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Escape from Technology: smart phone addiction in adults and children

It’s shocking and we don’t want to admit it – but we have a problem 

Written and researched by Monica C

The number of people addicted to high-tech devices has increased dramatically over the last few years. In addition to this worrying trend, people became more addicted to social networking sites and applications. The problem was not only observed among adults but among children as well, as devices and applications proliferate youngsters’ lives on a daily basis.

In this book, you will learn more about how this addiction has affected, and continues to affect, the lives of many people. You will also understand what computer scientists and web developers do to make sure that people keep using their products and services, regardless of the implications.   

Moreover, this book provides useful tips to help you fight addiction to social media and high-tech gadgets. You will also find guidelines to help your kids control their use of devices.  In the last chapter of this book, you will find some great apps that you can use to help you overcome your addiction to digital devices and social media. 

By the time you finish reading, you will be equipped with lessons that will help you become responsible in managing your usage of social media and high-tech devices.

Monica

Adults’ Addiction to Smartphones and Other Gadgets

Addiction to gadgets is a common problem among people today. Too much use of smartphones and other types of high-tech devices can detrimentally affect the lives of many people. This addiction causes a negative impact towards people’s health and lifestyle.

According to a recent study, 56% of Americans own smartphones. High-tech devices like computers, laptops, and tablets are now part of people’s daily lives. Some people use gadgets for entertainment while others use them mainly for communication.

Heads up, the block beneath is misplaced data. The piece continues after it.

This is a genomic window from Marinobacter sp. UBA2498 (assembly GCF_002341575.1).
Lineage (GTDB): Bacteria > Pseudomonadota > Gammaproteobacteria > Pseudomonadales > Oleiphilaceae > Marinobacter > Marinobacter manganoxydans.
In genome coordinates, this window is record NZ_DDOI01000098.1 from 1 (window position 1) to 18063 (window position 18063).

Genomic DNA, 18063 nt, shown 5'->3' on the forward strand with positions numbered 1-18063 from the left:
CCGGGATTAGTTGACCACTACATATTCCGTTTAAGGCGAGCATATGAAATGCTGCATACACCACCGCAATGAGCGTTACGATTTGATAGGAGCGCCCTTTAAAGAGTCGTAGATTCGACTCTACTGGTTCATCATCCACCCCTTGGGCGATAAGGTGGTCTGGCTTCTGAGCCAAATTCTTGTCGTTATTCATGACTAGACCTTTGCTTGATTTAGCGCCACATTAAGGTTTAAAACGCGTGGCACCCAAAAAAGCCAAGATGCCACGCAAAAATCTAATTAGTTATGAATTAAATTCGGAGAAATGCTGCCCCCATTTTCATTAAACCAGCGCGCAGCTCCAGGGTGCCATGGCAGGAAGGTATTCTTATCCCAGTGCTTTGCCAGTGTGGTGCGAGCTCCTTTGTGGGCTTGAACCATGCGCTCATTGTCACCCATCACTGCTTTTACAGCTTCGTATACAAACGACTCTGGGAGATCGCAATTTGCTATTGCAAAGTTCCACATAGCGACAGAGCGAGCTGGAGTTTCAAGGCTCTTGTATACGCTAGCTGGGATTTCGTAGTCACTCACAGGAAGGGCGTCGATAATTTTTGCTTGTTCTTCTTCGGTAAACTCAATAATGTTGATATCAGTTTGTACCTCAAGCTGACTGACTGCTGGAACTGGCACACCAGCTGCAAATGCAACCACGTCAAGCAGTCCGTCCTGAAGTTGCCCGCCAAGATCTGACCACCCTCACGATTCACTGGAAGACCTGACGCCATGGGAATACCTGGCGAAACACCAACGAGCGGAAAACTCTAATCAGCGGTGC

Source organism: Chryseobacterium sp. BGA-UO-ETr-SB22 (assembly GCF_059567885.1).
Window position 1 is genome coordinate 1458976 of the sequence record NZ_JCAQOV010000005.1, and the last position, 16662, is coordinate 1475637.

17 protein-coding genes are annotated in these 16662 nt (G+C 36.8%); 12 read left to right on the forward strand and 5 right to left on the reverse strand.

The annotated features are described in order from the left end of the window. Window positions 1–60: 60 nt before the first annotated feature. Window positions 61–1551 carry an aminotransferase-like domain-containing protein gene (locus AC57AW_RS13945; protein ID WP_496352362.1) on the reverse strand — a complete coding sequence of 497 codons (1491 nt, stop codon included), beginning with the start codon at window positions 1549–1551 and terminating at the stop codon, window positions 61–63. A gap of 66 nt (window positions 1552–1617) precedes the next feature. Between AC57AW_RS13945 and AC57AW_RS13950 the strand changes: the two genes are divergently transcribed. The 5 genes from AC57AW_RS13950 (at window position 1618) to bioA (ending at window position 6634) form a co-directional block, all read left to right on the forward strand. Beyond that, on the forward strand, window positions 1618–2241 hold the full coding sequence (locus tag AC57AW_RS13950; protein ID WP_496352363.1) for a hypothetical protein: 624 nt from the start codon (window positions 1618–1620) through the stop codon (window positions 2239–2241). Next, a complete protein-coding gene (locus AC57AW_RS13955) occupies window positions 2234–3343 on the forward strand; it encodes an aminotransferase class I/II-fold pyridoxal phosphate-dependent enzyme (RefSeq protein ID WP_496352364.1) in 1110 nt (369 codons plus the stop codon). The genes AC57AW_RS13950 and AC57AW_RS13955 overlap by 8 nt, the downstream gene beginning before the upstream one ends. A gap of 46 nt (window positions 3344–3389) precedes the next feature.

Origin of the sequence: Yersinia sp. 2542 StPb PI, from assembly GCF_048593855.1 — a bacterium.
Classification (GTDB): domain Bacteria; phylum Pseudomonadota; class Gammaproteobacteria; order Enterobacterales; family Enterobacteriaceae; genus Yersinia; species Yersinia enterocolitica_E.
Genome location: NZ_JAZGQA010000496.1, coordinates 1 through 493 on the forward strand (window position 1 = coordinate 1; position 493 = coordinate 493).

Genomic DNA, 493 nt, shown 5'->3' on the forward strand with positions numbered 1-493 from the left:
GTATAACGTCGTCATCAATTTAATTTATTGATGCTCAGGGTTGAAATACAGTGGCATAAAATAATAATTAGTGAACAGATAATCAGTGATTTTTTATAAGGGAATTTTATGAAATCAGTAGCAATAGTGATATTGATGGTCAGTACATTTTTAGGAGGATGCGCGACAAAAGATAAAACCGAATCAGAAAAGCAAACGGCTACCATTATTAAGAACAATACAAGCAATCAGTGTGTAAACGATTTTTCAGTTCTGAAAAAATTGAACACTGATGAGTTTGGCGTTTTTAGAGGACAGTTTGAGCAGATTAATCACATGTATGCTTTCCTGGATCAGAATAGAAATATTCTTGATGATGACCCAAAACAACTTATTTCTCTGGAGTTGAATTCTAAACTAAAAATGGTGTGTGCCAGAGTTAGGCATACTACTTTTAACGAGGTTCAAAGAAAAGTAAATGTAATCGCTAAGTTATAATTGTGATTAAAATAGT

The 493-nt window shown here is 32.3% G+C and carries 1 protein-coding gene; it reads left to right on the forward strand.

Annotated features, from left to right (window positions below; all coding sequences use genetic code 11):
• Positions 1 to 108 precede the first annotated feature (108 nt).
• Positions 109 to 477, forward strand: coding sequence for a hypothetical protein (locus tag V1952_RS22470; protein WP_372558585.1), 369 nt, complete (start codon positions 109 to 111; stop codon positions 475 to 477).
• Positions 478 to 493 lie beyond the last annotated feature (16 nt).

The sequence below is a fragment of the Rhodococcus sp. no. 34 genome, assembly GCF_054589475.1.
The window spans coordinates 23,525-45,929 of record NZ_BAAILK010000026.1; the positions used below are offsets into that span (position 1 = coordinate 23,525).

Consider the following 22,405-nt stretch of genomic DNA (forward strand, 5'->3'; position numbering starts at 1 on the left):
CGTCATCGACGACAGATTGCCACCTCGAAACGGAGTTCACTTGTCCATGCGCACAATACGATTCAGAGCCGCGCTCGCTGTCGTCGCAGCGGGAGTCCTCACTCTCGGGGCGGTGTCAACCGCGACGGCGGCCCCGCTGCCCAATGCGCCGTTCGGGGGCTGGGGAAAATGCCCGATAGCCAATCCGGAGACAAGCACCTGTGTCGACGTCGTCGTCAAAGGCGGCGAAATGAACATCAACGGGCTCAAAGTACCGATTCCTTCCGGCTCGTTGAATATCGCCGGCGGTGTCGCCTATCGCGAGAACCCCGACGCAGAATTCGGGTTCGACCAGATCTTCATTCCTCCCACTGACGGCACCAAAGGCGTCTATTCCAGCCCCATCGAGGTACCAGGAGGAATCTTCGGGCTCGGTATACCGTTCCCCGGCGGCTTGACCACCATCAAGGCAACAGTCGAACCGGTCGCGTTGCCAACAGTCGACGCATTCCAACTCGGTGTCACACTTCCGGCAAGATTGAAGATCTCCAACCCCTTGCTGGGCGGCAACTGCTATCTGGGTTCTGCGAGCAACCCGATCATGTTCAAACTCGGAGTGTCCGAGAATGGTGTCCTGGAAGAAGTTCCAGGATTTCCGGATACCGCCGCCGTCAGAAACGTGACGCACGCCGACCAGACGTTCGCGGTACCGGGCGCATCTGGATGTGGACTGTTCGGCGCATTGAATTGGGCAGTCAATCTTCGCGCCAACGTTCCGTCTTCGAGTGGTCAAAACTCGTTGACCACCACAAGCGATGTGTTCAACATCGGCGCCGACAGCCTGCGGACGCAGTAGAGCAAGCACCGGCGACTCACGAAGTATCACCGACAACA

These innovative devices are designed to be used in various ways and for different purposes. They are most commonly used for communication, social interaction, entertainment, information gathering and dissemination, and content production among other uses.

People find these devices convenient for doing online banking, completing projects for school, and creating presentations for work among others. There’s no doubting the positive impact such technologies and systems have had on society, but there is a downside to this as well.

The Problem

It’s a big issue for some adults when they misplace their smartphones – I’m the same, it can be an awful feeling. When this happens, people suddenly feel lost or incomplete and are unable to accomplish any task because they rely heavily on their gadgets to do their jobs. People use their smartphones, tablets, or laptops wherever they are and whenever they want to.

They are used even in places like the cinema or the bathroom, where these gadgets are considered out-of-place or intrusive to some extent. Who hasn’t quickly whipped out their iPhones when perched on the loo to quickly check Facebook or send a text?

The addiction to smartphones and other digital devices is further underscored by stories and accounts of people taking their devices to bed with them. They surf on their tablets, read eBooks, or play games on their smartphones, supposedly to help them fall asleep, much like counting sheep.

When their smartphones beep or ring, they pick up or check for messages even as they are already dozing off. Intimate moments are not spared from this addiction as studies have reported that one out of six couples has admitted checking their phones or texting while having sex

There’s also the issue of texting while driving. In many countries, this practice is widely prohibited and for good reasons. Studies show that this practice is seven times more dangerous than drink driving. 

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Texting while driving is on the increase

Spreading Like Wildfire

All of the instances are indications that addiction to digital devices and gadgets is indeed a bigger problem than people want to admit it is. Frequently using and the seeming inseparability with these gadgets and devices is perhaps one of the most common compulsive habits observed in adults today. The sad news is that children and teenagers are likewise emulating these habits and patterns and therefore also developing a dependency or addiction.